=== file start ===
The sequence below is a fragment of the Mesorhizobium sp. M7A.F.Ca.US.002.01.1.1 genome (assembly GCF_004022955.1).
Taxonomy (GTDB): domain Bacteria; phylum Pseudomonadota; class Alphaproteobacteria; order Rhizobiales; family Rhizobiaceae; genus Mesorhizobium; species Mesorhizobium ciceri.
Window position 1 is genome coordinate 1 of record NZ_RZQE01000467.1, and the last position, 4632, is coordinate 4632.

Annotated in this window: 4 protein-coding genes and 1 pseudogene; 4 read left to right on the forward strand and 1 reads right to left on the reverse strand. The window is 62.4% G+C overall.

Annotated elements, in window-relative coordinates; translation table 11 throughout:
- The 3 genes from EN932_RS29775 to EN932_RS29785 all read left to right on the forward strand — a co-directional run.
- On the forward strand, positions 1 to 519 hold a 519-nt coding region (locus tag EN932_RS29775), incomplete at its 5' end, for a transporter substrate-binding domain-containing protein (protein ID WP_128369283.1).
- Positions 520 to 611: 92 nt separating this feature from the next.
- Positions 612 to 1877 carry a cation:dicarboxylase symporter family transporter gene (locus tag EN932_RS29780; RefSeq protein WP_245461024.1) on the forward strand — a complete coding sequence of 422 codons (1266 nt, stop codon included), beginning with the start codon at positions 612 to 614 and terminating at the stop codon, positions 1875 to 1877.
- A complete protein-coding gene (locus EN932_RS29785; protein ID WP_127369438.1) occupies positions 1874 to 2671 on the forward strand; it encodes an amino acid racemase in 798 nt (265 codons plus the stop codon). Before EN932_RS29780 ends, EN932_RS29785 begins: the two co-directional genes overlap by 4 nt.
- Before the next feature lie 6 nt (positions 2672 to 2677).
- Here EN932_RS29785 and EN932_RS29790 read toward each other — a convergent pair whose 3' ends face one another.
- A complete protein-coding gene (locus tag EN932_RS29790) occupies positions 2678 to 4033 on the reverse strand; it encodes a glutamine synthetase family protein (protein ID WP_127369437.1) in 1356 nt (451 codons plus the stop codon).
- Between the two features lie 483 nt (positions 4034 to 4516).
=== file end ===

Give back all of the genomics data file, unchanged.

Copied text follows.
The sequence below is a fragment of the Mesorhizobium sp. M7A.F.Ca.US.002.01.1.1 genome (assembly GCF_004022955.1).
Taxonomy (GTDB): domain Bacteria; phylum Pseudomonadota; class Alphaproteobacteria; order Rhizobiales; family Rhizobiaceae; genus Mesorhizobium; species Mesorhizobium ciceri.
Window position 1 is genome coordinate 1 of record NZ_RZQE01000467.1, and the last position, 4632, is coordinate 4632.

Annotated in this window: 4 protein-coding genes and 1 pseudogene; 4 read left to right on the forward strand and 1 reads right to left on the reverse strand. The window is 62.4% G+C overall.

Annotated elements, in window-relative coordinates; translation table 11 throughout:
- The 3 genes from EN932_RS29775 to EN932_RS29785 all read left to right on the forward strand — a co-directional run.
- On the forward strand, positions 1 to 519 hold a 519-nt coding region (locus tag EN932_RS29775), incomplete at its 5' end, for a transporter substrate-binding domain-containing protein (protein ID WP_128369283.1).
- Positions 520 to 611: 92 nt separating this feature from the next.
- Positions 612 to 1877 carry a cation:dicarboxylase symporter family transporter gene (locus tag EN932_RS29780; RefSeq protein WP_245461024.1) on the forward strand — a complete coding sequence of 422 codons (1266 nt, stop codon included), beginning with the start codon at positions 612 to 614 and terminating at the stop codon, positions 1875 to 1877.
- A complete protein-coding gene (locus EN932_RS29785; protein ID WP_127369438.1) occupies positions 1874 to 2671 on the forward strand; it encodes an amino acid racemase in 798 nt (265 codons plus the stop codon). Before EN932_RS29780 ends, EN932_RS29785 begins: the two co-directional genes overlap by 4 nt.
- Before the next feature lie 6 nt (positions 2672 to 2677).
- Here EN932_RS29785 and EN932_RS29790 read toward each other — a convergent pair whose 3' ends face one another.
- A complete protein-coding gene (locus tag EN932_RS29790) occupies positions 2678 to 4033 on the reverse strand; it encodes a glutamine synthetase family protein (protein ID WP_127369437.1) in 1356 nt (451 codons plus the stop codon).
- Between the two features lie 483 nt (positions 4034 to 4516).